What are the best albums to have on vinyl? While artists, vibe, and genre all conspire to influence our musical tastes, what records really deserve to sit at the top of the audio mountain?
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What Are The Best Albums to Have on Vinyl?
One of the best things about starting a vinyl record collection is that it allows you to develop a new appreciation for a vast range of music and rediscover the classics.
Because vinyl is a niche market, you won’t find albums from the latest top 40 one-hit-wonders; these albums have stood the test of time and been loved and praised by generations of fans, critics, and music lovers all over the world.
The biggest challenge with must-have albums is that there is such a wealth of choice. Every music lover has their own taste and preference.
Our list of the best albums to own on vinyl is based on which albums truly sound best on vinyl, along with albums that have achieved legendary status for their importance and influence.
When you are looking for the absolute best vinyl albums to buy, these should be at the top of your list.
The 20 Best Vinyl Albums of All Time
Amy Winehouse – Back to Black
Back to Black, which includes iconic Amy Winehouse singles like Rehab and Back to Black, won Amy Winehouse and producer Mark Ronson numerous awards and recognition in 2007, and is widely considered one of the best albums of the century.
The neo soul/R&B sound is juxtaposed against Winehouse’s blunt, contemporary lyrics and the gritty funk of backing band The Dap-Kings, to make a masterful album full of tension, reflection, and complexity.
The Beach Boys – Pet Sounds
Pet Sounds was Brian Wilson’s magnum opus, a glorious experiment with a vast range of musical influences and groundbreaking production techniques to create a concept album, unlike anything that preceded it.
While it was initially not well received, as it was such a massive departure from the band’s earlier work, Pet Sounds would go on to become one of the most influential rock albums in history, inspiring a generation of not just musicians but also songwriters, sound engineers, and music producers.
Paul McCartney said that no one is educated musically until they have heard that album. What more needs to be said?
Beatles – Sgt. Pepper’s Lonely Hearts Club Band
The question of which ONE Beatles record should be owned on vinyl raises hot debate wherever it is discussed. Passionate arguments are made for Abbey Road and Revolver. Still, Sgt. Pepper isn’t just one of the best albums to own on vinyl or one of the best Beatles albums: it’s widely regarded as the best album of all time.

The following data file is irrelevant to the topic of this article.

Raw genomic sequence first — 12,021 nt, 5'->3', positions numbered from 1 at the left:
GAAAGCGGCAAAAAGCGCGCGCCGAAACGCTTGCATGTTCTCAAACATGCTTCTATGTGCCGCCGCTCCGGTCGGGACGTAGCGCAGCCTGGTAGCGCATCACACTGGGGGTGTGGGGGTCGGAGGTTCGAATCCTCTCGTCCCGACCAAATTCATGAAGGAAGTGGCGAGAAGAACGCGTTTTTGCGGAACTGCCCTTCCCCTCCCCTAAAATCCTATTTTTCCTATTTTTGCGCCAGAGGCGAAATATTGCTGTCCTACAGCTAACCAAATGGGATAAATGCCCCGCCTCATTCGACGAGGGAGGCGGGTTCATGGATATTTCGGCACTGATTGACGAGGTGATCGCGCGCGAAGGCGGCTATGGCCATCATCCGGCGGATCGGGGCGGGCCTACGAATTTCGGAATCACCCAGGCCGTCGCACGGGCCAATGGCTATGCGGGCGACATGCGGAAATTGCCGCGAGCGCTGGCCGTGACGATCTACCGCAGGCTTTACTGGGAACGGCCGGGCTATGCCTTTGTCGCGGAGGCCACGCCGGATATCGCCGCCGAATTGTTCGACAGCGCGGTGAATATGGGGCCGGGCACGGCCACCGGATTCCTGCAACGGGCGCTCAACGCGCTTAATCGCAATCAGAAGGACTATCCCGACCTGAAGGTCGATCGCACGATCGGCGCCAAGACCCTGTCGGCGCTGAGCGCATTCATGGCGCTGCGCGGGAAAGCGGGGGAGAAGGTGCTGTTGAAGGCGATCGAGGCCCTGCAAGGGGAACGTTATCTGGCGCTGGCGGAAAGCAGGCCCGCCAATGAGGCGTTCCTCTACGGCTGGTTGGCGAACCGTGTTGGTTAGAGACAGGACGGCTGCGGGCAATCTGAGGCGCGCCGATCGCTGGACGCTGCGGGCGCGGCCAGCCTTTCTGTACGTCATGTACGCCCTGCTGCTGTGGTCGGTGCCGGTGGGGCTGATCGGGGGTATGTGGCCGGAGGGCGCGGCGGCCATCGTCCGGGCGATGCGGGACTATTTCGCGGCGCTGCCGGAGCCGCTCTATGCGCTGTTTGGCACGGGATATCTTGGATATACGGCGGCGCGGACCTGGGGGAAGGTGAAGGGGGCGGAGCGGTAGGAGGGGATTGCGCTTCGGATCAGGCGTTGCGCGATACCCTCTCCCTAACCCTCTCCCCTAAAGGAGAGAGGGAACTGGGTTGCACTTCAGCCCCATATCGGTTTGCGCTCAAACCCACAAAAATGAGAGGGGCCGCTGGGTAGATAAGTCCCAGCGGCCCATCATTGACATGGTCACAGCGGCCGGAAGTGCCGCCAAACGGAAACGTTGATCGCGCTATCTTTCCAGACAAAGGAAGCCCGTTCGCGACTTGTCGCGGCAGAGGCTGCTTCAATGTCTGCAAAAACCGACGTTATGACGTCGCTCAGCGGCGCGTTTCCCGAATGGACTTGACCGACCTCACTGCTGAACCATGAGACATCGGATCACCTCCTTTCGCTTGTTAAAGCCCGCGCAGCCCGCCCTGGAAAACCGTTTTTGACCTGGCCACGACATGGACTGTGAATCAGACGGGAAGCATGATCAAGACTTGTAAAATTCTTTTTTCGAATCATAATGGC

Sgt. Pepper is a seminal work in concept albums, psychedelic music, alt rock, and technical innovation. It affected not just music, but fashion, fiction, and youth culture.
Vinyl purists will love chasing down the best pressings of this album, searching for the version that best captures the Beatles’ original, immersive mono mix. Still, this album has something to offer every generation of music lovers with every listen.
Beastie Boys – Paul’s Boutique
Paul’s Boutique has been called the Sgt. Pepper of hip-hop, with a sound and an influence that defined the Beastie Boys and a whole music genre.
Working with the Dust Brothers, the Beastie Boys innovated the use of multi-layered sampling, which would go on to become a defining feature of hip-hop, along with some of the best rhymes in the industry. While the album was not regarded as a success, subsequent years have only heightened the legacy and importance.
Every decade of artists and critics has revisited Paul’s Boutique and found it more masterful, more complex, and more significant than ever. It’s one of the greatest albums of all time, ranking on pop, rock, and hip-hop charts every year.
Bob Marley and the Wailers – Legend
Legend is the bestselling reggae album of all time and ranked in 2020 by Rolling Stone as the 48th best album of all time. It spent 609 weeks on the Billboard Top 200 Album chart and 921 weeks in the UK Top 100 Albums. It’s a showcase of Bob Marley’s greatest hits, including Buffalo Soldier, No Woman, No Cry, and I Shot the Sheriff.
It has introduced generations of music lovers to Bob Marley and to reggae music in general. While fans will appreciate a deeper dive into Marley’s more complex work, Legend is an excellent introduction. It deserves a place in every vinyl collection.
The Clash – London Calling
London Calling is one of the most influential punk albums of all time, but it’s so much more than that. The Clash’s third album explores a greater range of musical styles, using the punk sensibility and aesthetic to explore sounds borrowed from rock, ska, R&B, and jazz.
At the time, some accused the band of abandoning their rebellious roots; today, this exploration offers welcome complexity and variety. London Calling consistently ranks within Rolling Stone Magazine’s top ten greatest albums of all time.
Daft Punk – Random Access Memories